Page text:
Thursday, July 29, 2004

Tribal wisdom in Abandonment Retreat

Business Times p.B1
Thursday, July 29, 2004

By Moje Ramos-Aquino
Tribal wisdom in Abandonment Retreat

THIS example from Alan Chapman of would help you further appreciate doing an Abandonment Retreat.

Confronted with a dilemma of a dead horse, people in the government, education and the business world would meet for hours or days on end, or exchange seemingly inexhaustible memos or even employ consultants and, eventually, come up with advanced strategies, such as:

• Buy a stronger whip.
• Change riders.
• Give horse and rider a good bollocking.
• Restructure the dead horse’s reward scale to contain a performance-related element.
• Suspend the horse’s access to the executive grassy meadow until performance targets are met.
• Make the horse work late shifts and weekends.
• Scrutinize and claw back a percentage of the horse’s past 12 months expenses payments.
• Appoint a committee to study the horse.
• Arrange to visit other countries to see how other cultures ride horses.
• Convene a dead horse productivity improvement workshop.
• Lower the standards so that dead horses can be included.
• Reclassify the dead horse as living-impaired.
• Hire outside contractors to ride the dead horse.
• Outsource the management of the dead horse.
• Harness several dead horses together to increase speed.
• Provide additional funding and/or training to increase dead horse’s performance.
• Do a productivity study to see if lighter riders would improve the dead horse’s performance.
• Declare that as the dead horse does not have to be fed, it is less costly, carries lower overhead and therefore contributes substantially more to the bottom line of the economy than do some other horses.
• Rewrite the expected performance requirements for all horses.
•And the highly effective . . . promote the dead horse to a supervisory position.

Now, get off the floor and stop laughing.

Mr. Clapman reports that tribal wisdom of the Dakota Indians (so legend has it), passed on from generation to generation, simply says that, "When you discover that you are riding a dead horse, the best strategy is to dismount."

That is the kind of thinking or wisdom that prevails in real Abandonment Retreat. Pradeep Sindhu, the founder of Juniper Networks, says that ideas are flowing much faster now than they ever used to. Unfortunately, there are as many useful ideas floating around as there are basically useless ones. That is why it is very important that before you even embark on an Abandonment Retreat, you must define the basic direction and goals of your organization.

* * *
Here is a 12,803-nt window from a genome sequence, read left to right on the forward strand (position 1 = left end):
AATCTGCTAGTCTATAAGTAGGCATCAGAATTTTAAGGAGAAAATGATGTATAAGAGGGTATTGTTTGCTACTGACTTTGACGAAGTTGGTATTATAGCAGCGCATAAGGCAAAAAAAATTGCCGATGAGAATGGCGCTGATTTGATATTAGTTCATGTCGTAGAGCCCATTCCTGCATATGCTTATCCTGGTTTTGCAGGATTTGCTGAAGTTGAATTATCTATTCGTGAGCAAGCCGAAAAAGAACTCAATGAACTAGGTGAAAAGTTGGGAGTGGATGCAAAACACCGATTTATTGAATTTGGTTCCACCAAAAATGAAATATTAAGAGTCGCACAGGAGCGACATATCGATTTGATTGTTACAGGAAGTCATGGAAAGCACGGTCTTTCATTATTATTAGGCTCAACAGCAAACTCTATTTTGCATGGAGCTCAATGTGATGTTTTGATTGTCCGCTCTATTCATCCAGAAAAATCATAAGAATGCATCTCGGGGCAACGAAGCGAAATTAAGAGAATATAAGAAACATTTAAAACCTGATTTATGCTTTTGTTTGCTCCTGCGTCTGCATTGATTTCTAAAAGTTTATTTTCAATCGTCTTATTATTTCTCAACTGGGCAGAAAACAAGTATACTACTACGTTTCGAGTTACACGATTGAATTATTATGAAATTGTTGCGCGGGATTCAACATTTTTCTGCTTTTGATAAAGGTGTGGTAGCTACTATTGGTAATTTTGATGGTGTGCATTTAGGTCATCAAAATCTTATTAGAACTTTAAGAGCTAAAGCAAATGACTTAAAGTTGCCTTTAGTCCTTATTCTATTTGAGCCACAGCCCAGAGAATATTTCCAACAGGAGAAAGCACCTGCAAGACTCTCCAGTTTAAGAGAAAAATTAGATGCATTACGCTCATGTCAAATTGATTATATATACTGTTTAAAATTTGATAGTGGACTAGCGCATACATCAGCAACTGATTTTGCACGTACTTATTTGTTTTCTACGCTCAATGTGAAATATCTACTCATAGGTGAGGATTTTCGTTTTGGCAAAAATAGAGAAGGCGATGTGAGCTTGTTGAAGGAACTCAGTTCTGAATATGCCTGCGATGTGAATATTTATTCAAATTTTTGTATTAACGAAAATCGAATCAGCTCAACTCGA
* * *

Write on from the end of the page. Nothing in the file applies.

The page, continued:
All the strategies mentioned above are good and useful ones (or utterly useless, in this case) depending on your corporate strategic intent. This strategic intent sets the tone and general context which should guide the thinking and creating tasks of participants in Abandonment Retreat. This strategic intent gives people the freedom to be themselves, to work with honesty, sincerity and integrity. As Randy Komisar, virtual chief executive officer says, "The authenticity with which you make decisions about your life [and your company] will lead you where you want to go."

Congratulations are in order for new Fellows in Personnel Management, namely, Efren C. Aguirre, Pinky R.A. Diokno, Ma. Loudes L. Fernando, Elenita F. Hernandez, Hector V. Hernandez, Roberto Maglalang and Lorenzo B. Ziga. Likewise to Associate Fellows Francis L. Lacson and Maribel V. Umali.

Heartfelt thanks to the Accreditation Council led by Orlando S. Zorilla, chair; Met N. Ganuelas, vice chair, and members Sally T. Estrada, Virgie B. Mendoza, Dina B. Orosa, Raffy Z. Perfecto and Roy C. Tarriela. With the addition of these energetic and brilliant new members, we are looking forward to more dynamic and assertive Society of Fellows under the presidency of Lucy C. Tarriela.

(Moje Ramos-Aquino, FPM, the president of Paradigms & Paradoxes Corp. is an active member of the Personnel Management Association of the Philippines and is a lifetime member of the Philippine Society for Training and Development. Give her feedback at

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